Google has also been subjected to scrutiny after it was revealed that the search engine giant had been tracking people’s location even after they turned off location-sharing on their Android phones.

According to information available on public domains, in 2017, Android accounted for more than 80 per cent of all smartphone sales to end users worldwide and by 2020, 85 per cent ofall smartphones would run the Google-owned operating system. (IANS)

Next Story

Google, Apple Block TikTok Download in India

With over 54 million users every month, TikTok allows its users to create and share videos and these may have inappropriate content

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Google
The Google logo is seen at a start-up campus in Paris, France, Feb. 15, 2018. VOA

Google and Apple have blocked the download of TikTok from Play Store and App Store respectively in India, following a request from the government to ban access to the Chinese short video-sharing app that has been downloaded over 230 million times in the country.

The Ministry of Electronics and Information Technology had asked Google and Apple to block the app following the Supreme Court’s refusal to stay the original Madras HC court order on April 3.

The Madurai Bench of the Madras High Court on Tuesday refused to lift the ban on TikTok and set April 24 the next hearing date.

A Google spokesperson told IANS: “As a policy, we don’t comment on individual apps but adhere to the law in countries we operate in.”

TikTok said in a statement that the company has faith in the Indian judicial system.

“We are optimistic about an outcome that would be well received by over 120 million monthly active users in India, who continue using TikTok to showcase their creativity and capture moments that matter in their everyday lives,” a TikTok spokesperson said.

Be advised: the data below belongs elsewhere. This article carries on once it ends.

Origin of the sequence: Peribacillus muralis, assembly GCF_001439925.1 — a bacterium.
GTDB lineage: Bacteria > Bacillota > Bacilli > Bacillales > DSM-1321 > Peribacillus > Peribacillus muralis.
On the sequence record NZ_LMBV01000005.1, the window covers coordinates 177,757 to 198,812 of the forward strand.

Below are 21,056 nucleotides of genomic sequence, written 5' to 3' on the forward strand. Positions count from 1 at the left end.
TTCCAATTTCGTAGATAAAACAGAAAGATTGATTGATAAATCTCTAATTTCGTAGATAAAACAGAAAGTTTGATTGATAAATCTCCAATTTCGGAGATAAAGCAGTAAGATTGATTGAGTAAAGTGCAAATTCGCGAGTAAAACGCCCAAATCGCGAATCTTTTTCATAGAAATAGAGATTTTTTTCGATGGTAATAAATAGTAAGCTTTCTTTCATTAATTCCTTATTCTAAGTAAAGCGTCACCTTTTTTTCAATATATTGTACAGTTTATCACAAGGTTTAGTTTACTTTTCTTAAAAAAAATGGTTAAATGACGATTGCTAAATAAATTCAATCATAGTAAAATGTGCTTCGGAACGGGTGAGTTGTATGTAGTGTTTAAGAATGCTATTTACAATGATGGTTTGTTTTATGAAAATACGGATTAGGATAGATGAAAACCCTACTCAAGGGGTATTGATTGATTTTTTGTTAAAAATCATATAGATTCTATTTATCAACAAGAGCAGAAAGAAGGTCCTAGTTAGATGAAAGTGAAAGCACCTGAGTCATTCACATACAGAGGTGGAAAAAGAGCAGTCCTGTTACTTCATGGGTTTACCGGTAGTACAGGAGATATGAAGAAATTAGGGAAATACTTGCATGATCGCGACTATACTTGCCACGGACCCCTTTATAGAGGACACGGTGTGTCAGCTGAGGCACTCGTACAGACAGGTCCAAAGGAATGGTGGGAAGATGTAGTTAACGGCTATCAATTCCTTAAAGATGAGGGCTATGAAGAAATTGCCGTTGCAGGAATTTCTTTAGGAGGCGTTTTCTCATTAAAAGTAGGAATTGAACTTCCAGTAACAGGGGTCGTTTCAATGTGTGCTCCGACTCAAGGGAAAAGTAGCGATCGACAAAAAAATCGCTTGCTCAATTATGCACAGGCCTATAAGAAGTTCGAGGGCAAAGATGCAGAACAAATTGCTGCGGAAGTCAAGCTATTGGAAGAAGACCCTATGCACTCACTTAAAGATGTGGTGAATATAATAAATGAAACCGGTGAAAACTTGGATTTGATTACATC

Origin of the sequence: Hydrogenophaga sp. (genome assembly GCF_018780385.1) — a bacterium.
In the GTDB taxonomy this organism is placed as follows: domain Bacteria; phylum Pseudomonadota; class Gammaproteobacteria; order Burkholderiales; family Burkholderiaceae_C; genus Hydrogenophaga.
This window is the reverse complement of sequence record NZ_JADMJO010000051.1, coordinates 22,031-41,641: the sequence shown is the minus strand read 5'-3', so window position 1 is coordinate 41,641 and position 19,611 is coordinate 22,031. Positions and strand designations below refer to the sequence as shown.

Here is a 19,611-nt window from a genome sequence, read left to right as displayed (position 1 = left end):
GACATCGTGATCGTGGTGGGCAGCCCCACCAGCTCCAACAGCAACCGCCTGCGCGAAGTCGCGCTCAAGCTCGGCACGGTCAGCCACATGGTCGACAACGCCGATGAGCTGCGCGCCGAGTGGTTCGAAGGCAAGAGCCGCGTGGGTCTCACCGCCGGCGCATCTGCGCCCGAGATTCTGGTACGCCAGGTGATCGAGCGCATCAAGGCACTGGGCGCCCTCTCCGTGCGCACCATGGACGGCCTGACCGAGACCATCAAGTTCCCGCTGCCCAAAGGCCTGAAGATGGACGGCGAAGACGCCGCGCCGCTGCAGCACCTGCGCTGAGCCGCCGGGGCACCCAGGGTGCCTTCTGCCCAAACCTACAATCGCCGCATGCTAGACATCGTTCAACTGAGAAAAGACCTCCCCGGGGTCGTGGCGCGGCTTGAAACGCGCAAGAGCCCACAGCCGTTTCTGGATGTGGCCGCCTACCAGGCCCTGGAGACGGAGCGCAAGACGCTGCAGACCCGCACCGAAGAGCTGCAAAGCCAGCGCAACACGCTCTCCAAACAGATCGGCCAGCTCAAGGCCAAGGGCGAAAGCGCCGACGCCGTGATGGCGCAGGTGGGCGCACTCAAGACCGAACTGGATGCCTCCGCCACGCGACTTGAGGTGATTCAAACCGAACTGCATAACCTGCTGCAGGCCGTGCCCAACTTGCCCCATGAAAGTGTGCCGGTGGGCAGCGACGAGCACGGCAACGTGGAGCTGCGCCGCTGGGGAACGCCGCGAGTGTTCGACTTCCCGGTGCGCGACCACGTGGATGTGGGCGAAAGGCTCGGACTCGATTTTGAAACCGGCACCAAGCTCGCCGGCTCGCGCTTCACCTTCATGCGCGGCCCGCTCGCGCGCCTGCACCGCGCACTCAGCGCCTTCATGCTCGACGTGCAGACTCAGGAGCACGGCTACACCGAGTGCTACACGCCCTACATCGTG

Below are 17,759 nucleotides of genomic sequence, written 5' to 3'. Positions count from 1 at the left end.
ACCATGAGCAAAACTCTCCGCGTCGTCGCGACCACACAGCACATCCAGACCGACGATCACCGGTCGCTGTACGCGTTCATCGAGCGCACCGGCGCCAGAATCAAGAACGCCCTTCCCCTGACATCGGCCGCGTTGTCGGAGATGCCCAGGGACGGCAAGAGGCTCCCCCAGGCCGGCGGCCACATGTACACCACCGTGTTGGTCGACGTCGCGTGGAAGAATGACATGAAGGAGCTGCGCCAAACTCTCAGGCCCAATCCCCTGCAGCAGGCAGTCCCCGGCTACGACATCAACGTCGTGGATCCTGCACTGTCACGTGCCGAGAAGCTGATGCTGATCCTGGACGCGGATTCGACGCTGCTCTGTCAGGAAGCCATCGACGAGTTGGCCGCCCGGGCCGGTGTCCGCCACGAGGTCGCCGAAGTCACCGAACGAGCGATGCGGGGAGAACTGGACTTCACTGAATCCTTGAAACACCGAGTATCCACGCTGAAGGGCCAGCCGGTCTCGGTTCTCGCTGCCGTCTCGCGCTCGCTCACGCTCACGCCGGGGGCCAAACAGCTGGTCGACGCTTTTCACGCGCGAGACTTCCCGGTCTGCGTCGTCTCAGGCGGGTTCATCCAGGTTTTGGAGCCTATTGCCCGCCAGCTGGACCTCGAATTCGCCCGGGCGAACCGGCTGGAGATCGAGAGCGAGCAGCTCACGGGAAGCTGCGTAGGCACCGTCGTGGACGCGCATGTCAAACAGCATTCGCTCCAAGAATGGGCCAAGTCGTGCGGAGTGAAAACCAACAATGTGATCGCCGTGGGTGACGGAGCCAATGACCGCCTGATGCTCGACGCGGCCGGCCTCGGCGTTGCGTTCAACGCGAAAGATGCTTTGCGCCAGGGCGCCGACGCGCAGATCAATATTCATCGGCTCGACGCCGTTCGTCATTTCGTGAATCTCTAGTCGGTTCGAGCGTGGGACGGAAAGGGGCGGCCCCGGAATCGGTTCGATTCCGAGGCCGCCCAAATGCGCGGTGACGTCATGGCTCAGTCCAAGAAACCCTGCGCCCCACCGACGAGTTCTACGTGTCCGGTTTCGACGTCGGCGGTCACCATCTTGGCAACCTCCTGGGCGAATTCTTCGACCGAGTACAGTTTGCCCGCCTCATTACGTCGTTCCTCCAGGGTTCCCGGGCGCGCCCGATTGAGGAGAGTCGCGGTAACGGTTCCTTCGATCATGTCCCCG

TikTok
The logo of the TikTok application is seen on a screen in this picture illustration taken Feb. 21, 2019. VOA

The Supreme Court on Monday refused to interfere, for now, with the Madras High Court’s order banning Chinese video app TikTok, and directed further hearing in the matter on April 22.

Expressing concern over the “pornographic and inappropriate” contents of the TikTok, the High Court had, on April 3, directed the Centre to ban the app.

The ban order came after the court noted that children were being exposed to pornographic and inappropriate material.

Also Read- Facebook Joins GAME to Train Entrepreneurs in India

With over 54 million users every month, TikTok allows its users to create and share videos and these may have inappropriate content.

The rise of Chinese short video-sharing app TikTok in India has been so spectacular over the past year that it is now nearly impossible for any social media user to not have come across its content.

These user-created videos that often contain memes, lip-syncing songs and sometimes sleazy posts regularly find ways to other popular social media sites including Facebook, WhatsApp and ShareChat. These are the platforms where most adult social media users are now getting introduced to TikTok. (IANS)